Monday, June 14, 2010

animated decay

Recently I came across a video that had been uploaded and downloaded from YouTube 1000 times. Contrary to popular opinion regarding the “perfect” reproducibility of digital media, the result was heavily distorted, with images and movements rendered thick and abstract, and the videomaker’s voice sounding like it was underwater.

I’ve long been interested in the degeneration of images as they move from one medium to another, or are copied successively using the same reproductive technologies. I once took the iconic man on the moon photograph and photocopied its copies until Buzz Aldrin slid completely off the page. It took over 500 acts of copying for that to happen, and in the meantime his bulky astro-form became nearly indistinguishable from the pockmarked lunar surface on which he was standing.

Another time I took an image of a film strip from Bruce Conner’s REPORT and applied a similar technique.

Here is the original, scanned from a book:

And here is copy number 50:

I like the way the strip curves, reminding us of the malleability, and manipulability, of celluloid. In this case, Conner’s REPORT reworks the famous Zapruder footage of JFK’s assassination, so the material is already optically printed over, layered, and as can be seen with this selection, punctured. Because REPORT hole-punches through the actual moment of death, it suggests all the missing information, the gaps and empty spaces, around events we have recorded in some way, as well as the inherent flaws that such acts of recording always entail.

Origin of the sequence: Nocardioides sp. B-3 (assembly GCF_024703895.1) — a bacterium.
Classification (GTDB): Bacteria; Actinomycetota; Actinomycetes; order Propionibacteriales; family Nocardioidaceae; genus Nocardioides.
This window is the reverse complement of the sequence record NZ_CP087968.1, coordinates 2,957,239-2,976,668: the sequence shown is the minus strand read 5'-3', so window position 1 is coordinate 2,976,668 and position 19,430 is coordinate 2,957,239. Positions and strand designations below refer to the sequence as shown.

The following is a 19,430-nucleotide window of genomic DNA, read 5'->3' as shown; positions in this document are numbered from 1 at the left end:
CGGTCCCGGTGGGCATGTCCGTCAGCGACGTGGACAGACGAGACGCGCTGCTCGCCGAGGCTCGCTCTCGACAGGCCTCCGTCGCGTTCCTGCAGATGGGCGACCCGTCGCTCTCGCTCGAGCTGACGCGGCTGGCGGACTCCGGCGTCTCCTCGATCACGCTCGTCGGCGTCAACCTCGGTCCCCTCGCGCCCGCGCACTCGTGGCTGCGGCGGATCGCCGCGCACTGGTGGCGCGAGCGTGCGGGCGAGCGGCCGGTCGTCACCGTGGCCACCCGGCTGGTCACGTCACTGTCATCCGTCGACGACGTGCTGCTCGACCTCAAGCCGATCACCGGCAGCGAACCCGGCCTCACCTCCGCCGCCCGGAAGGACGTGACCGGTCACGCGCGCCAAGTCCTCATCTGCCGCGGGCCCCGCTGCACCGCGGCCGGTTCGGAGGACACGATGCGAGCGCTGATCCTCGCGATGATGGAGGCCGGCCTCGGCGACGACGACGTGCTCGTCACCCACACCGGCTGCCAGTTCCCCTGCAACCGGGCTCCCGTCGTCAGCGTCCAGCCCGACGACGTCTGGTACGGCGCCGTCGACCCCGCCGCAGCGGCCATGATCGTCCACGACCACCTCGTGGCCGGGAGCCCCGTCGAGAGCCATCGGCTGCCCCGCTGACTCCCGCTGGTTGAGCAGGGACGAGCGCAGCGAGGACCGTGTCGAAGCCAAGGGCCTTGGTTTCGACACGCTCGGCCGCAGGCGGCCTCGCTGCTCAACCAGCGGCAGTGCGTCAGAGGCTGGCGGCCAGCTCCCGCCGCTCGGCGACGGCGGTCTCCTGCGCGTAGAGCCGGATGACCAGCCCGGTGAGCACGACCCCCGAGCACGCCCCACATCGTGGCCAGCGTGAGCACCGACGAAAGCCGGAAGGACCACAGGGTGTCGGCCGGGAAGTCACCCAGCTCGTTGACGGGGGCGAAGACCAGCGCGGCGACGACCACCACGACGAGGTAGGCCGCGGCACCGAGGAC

I tried to work with this idea of degeneration with the images used in Negative Sky, scanning found photographs and then rendering them as photopolymer dies for use in a letterpress. After they were printed, I applied a light gray ink and randomly reprinted them, sometimes over the first image, sometimes in a different spot. Vernacular photographs are suggestive of memory and keepsakes to begin with, and here I was interested in using the process of decay to push them further into the realm of ghosts.

Ghosts live, or they move, in aberrant ways. They lurk in the spaces we assume they don’t, in between acts of reproduction, even in supposedly flawless media. While the static-y videotape that haunts the Ringu/Ring franchise might be a more popular example, I think Alexander Stewart’s Errata most vividly explores this idea of animated decay. Photocopied off a photocopy, and with each page used as a frame for animation, dots and lines come alive, constantly changing shape and color and direction. The film is only a few minutes long, but it’s clear that the copies could go on mutating forever, ghosts that not only live in the machine, but transform it altogether.


Robert said...

Beautiful and fascinating. Thanks.

Alexander Stewart said...


Came across this post with a mention of my film Errata, and thought I would pass on a link to a version I recently posted with a better transfer from the 16mm print -


genevieve said...

thanks, Alexander! I wrote on Errata several years back in one of my festival round-ups, and it remains as compelling as it did on first encounter. glad to see a higher-quality transfer.

Alexander Stewart said...

Genevieve, hi-

Yes! I remember your notes on the film. Thanks for posting this up. Interesting to see the Connor photocopy project picture. There's also high-res scans of pages from my movie on my website if you're curious to see detail.

genevieve said...

link to Errata updated